“You’re marketing this wrong,” a Without user recently wrote to the app’s founder, Jeremy Schoenherr. “This app isn’t just good for long-distance relationships; it’s good for all relationships.” The user may be right, but Schoenherr feels fairly confident about Without’s target audience—those in committed, long-distance relationships—because these are people like him.
In spring of 2014, the 39-year-old developer’s girlfriend was offered her dream job in Los Angeles. At the time, the couple had been living together in New York City for four years; within a week, she was on the other side of the country. “We had our routines and lifestyles,” says Schoenherr. “All of that was disrupted.” They took turns visiting each other every few weeks, but in between, Schoenherr—who won an Apple Design Award for his work on Major League Baseball’s app, MLB At Bat, and has since worked with the group-texting app GroupMe—found himself longing not just for her, but also for an easier way to simply check in. “There was nothing that could let someone know you were thinking about them,” he says. Schoenherr looked at that hole (both in the market and in his day) and began to fill it with code.
“I couldn’t replace actual face to face to communication—it’s hard to show affection with an app. I was hoping to replicate that type of interaction as best as I could from 2,000 miles away,” he says. “The best way I could do that was by reducing the amount of time that it took to get your thought out. You’re passing your partner’s favorite restaurant, but you don’t want to type, ‘Saw this and it made me think of you.’”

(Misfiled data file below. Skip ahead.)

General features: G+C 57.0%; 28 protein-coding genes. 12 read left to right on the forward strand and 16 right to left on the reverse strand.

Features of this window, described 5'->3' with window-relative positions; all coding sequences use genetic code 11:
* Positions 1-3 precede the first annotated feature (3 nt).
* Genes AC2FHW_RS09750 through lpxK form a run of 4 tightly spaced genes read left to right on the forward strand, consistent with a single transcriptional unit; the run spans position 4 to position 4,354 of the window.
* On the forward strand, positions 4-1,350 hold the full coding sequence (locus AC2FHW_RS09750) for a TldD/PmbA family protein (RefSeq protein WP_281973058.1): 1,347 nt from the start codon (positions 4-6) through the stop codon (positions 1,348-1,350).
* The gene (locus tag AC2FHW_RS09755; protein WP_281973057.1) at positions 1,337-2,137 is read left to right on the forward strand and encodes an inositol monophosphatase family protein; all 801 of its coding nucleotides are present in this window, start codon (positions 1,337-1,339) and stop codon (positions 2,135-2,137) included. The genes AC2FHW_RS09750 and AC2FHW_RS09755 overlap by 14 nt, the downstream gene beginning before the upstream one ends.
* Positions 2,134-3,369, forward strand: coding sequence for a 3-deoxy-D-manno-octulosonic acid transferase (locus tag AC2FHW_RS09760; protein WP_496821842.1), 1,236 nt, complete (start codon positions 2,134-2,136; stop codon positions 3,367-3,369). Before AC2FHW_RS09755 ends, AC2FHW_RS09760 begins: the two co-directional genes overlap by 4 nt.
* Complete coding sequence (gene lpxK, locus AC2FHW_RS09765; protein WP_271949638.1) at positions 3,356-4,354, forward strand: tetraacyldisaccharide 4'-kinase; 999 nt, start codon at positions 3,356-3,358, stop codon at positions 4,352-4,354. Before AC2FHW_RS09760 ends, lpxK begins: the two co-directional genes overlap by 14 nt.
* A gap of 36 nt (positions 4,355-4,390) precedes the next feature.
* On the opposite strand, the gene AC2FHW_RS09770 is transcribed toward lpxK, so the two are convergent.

Instead, you open Without, with its selfie-ready homescreen and take a quick shot in front of the beloved café. Without automatically attaches notes like “I miss you” (you can customize these) to photos. With a single tap, you can send your partner a visual and textual update—what users have taken to calling “a Without.” “There isn’t much overhead in expressing, ‘Thinking of you’ or ‘I love you’” or other sentiments couples tend to share, says Schoenherr. Since launching in February of 2015, the self-funded app has garnered 6,000 registered users and recently surpassed 100,000 notes sent.